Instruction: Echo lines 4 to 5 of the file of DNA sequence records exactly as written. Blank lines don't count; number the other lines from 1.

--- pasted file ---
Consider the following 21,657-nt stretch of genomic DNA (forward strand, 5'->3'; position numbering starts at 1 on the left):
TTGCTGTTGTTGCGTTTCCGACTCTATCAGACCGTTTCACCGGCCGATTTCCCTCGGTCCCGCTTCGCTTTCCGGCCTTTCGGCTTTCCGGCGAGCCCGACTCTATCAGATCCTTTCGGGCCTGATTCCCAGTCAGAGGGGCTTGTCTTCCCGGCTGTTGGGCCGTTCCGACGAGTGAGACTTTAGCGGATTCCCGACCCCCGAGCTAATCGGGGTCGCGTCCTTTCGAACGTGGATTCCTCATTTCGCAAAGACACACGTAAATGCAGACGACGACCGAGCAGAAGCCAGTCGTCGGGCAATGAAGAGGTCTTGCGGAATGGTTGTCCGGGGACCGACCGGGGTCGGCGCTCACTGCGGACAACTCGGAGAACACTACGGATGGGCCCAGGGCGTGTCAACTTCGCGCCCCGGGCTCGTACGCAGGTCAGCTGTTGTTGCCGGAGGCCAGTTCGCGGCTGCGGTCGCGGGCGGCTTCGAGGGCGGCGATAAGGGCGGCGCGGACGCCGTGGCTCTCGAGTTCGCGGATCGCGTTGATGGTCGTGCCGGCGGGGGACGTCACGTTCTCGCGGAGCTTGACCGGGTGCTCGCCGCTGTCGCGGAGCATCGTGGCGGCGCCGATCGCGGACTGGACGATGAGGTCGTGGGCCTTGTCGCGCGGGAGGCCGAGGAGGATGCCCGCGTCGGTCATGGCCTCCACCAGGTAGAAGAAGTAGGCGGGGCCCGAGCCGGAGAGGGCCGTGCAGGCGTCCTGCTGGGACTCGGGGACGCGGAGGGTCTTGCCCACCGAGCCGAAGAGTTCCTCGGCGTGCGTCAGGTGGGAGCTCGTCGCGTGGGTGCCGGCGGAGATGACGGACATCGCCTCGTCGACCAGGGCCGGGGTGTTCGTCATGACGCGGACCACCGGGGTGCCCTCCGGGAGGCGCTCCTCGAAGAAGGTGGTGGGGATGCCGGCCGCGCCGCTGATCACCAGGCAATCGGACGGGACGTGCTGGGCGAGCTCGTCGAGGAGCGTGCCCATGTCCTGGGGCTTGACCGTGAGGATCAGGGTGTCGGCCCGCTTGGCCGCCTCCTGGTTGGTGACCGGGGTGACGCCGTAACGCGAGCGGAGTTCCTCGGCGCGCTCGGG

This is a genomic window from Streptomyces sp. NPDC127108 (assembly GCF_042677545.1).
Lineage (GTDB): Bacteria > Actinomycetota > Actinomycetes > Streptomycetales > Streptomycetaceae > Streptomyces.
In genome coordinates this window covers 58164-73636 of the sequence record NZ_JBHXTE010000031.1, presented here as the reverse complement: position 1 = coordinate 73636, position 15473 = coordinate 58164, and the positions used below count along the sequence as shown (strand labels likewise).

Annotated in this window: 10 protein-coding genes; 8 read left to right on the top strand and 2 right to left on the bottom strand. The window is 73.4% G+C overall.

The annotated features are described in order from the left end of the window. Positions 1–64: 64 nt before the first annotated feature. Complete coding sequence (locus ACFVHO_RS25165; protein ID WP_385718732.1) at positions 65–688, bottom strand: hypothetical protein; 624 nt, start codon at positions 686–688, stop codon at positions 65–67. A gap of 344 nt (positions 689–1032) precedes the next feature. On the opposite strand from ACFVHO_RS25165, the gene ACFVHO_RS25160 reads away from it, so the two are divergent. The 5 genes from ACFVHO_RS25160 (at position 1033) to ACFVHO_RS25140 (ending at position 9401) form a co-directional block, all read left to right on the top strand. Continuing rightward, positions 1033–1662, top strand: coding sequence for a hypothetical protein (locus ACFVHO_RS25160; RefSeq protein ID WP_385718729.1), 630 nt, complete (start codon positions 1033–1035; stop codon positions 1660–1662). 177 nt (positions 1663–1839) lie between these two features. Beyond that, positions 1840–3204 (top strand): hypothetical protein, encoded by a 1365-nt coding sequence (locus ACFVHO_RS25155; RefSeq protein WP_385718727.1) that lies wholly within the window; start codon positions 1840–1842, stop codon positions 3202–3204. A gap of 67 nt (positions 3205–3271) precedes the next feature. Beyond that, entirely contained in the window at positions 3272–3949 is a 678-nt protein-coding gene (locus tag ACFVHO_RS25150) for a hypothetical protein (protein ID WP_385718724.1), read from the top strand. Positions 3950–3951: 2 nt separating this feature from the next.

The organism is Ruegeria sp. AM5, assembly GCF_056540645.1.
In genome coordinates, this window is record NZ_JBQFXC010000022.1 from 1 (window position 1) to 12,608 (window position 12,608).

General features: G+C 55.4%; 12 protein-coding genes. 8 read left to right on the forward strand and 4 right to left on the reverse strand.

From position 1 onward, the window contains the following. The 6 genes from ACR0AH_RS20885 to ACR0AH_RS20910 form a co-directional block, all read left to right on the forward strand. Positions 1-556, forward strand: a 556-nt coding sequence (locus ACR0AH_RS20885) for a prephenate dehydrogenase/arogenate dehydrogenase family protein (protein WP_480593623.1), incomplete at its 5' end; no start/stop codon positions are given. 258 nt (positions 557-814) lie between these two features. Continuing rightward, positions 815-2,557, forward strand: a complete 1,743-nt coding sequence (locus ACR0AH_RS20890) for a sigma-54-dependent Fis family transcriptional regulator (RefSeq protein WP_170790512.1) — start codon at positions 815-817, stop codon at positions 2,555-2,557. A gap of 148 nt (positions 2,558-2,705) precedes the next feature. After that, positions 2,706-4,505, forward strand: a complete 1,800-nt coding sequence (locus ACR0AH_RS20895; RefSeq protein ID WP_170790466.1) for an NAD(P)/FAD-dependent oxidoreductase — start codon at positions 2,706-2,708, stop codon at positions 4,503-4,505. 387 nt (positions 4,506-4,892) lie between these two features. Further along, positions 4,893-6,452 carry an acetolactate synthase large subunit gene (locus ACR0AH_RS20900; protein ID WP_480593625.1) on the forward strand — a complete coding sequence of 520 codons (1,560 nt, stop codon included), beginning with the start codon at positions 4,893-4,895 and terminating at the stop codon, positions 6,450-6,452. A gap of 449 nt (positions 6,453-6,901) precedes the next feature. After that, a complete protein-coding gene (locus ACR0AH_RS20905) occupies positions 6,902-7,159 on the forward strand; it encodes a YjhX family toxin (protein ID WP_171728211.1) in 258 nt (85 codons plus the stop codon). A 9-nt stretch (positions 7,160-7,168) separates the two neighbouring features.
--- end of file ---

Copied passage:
Lineage (GTDB): Bacteria > Actinomycetota > Actinomycetes > Streptomycetales > Streptomycetaceae > Streptomyces.
In genome coordinates this window covers 58164-73636 of the sequence record NZ_JBHXTE010000031.1, presented here as the reverse complement: position 1 = coordinate 73636, position 15473 = coordinate 58164, and the positions used below count along the sequence as shown (strand labels likewise).